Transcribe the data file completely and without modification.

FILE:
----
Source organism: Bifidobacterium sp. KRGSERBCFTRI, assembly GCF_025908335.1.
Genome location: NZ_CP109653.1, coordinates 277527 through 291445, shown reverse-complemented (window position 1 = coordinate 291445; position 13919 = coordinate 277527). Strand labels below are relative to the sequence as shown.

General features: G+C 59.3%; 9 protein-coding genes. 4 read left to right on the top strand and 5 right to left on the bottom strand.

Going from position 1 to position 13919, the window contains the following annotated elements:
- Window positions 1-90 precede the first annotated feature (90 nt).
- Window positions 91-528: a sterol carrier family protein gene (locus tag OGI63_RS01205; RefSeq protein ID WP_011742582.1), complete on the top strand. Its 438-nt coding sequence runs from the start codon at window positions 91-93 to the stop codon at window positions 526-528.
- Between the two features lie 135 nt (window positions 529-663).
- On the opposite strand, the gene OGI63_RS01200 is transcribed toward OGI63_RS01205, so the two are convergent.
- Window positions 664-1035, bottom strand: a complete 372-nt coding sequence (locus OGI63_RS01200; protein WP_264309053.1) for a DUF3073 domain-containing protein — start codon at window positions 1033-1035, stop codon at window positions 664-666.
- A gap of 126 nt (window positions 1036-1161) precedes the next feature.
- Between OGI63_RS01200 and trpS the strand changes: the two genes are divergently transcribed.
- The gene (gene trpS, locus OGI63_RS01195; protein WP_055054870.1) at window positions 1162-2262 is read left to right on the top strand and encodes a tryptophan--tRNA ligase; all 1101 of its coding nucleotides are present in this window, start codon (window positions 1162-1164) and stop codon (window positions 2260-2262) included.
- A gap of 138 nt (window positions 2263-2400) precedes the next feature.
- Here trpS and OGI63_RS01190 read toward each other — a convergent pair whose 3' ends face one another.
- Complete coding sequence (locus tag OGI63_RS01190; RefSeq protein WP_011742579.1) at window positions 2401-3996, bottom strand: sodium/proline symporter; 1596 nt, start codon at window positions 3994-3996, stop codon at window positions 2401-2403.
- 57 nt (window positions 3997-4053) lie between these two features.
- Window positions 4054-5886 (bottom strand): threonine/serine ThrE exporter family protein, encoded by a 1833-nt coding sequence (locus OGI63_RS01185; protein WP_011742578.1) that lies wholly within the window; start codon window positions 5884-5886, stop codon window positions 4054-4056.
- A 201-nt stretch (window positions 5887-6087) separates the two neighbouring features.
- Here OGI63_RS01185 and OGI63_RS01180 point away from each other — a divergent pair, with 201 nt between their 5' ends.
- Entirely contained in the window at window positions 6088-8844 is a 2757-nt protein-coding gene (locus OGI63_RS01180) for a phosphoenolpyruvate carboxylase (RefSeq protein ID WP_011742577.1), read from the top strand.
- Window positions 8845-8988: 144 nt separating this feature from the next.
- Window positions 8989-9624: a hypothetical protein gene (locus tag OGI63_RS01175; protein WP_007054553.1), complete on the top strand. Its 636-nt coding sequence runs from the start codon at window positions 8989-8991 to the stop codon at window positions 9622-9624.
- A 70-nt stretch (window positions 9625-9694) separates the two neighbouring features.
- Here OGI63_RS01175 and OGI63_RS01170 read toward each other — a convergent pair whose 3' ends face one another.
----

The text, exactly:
Source organism: Bifidobacterium sp. KRGSERBCFTRI, assembly GCF_025908335.1.
Genome location: NZ_CP109653.1, coordinates 277527 through 291445, shown reverse-complemented (window position 1 = coordinate 291445; position 13919 = coordinate 277527). Strand labels below are relative to the sequence as shown.

General features: G+C 59.3%; 9 protein-coding genes. 4 read left to right on the top strand and 5 right to left on the bottom strand.

Going from position 1 to position 13919, the window contains the following annotated elements:
- Window positions 1-90 precede the first annotated feature (90 nt).
- Window positions 91-528: a sterol carrier family protein gene (locus tag OGI63_RS01205; RefSeq protein ID WP_011742582.1), complete on the top strand. Its 438-nt coding sequence runs from the start codon at window positions 91-93 to the stop codon at window positions 526-528.
- Between the two features lie 135 nt (window positions 529-663).
- On the opposite strand, the gene OGI63_RS01200 is transcribed toward OGI63_RS01205, so the two are convergent.
- Window positions 664-1035, bottom strand: a complete 372-nt coding sequence (locus OGI63_RS01200; protein WP_264309053.1) for a DUF3073 domain-containing protein — start codon at window positions 1033-1035, stop codon at window positions 664-666.
- A gap of 126 nt (window positions 1036-1161) precedes the next feature.
- Between OGI63_RS01200 and trpS the strand changes: the two genes are divergently transcribed.
- The gene (gene trpS, locus OGI63_RS01195; protein WP_055054870.1) at window positions 1162-2262 is read left to right on the top strand and encodes a tryptophan--tRNA ligase; all 1101 of its coding nucleotides are present in this window, start codon (window positions 1162-1164) and stop codon (window positions 2260-2262) included.
- A gap of 138 nt (window positions 2263-2400) precedes the next feature.
- Here trpS and OGI63_RS01190 read toward each other — a convergent pair whose 3' ends face one another.
- Complete coding sequence (locus tag OGI63_RS01190; RefSeq protein WP_011742579.1) at window positions 2401-3996, bottom strand: sodium/proline symporter; 1596 nt, start codon at window positions 3994-3996, stop codon at window positions 2401-2403.
- 57 nt (window positions 3997-4053) lie between these two features.
- Window positions 4054-5886 (bottom strand): threonine/serine ThrE exporter family protein, encoded by a 1833-nt coding sequence (locus OGI63_RS01185; protein WP_011742578.1) that lies wholly within the window; start codon window positions 5884-5886, stop codon window positions 4054-4056.
- A 201-nt stretch (window positions 5887-6087) separates the two neighbouring features.
- Here OGI63_RS01185 and OGI63_RS01180 point away from each other — a divergent pair, with 201 nt between their 5' ends.
- Entirely contained in the window at window positions 6088-8844 is a 2757-nt protein-coding gene (locus OGI63_RS01180) for a phosphoenolpyruvate carboxylase (RefSeq protein ID WP_011742577.1), read from the top strand.
- Window positions 8845-8988: 144 nt separating this feature from the next.
- Window positions 8989-9624: a hypothetical protein gene (locus tag OGI63_RS01175; protein WP_007054553.1), complete on the top strand. Its 636-nt coding sequence runs from the start codon at window positions 8989-8991 to the stop codon at window positions 9622-9624.
- A 70-nt stretch (window positions 9625-9694) separates the two neighbouring features.
- Here OGI63_RS01175 and OGI63_RS01170 read toward each other — a convergent pair whose 3' ends face one another.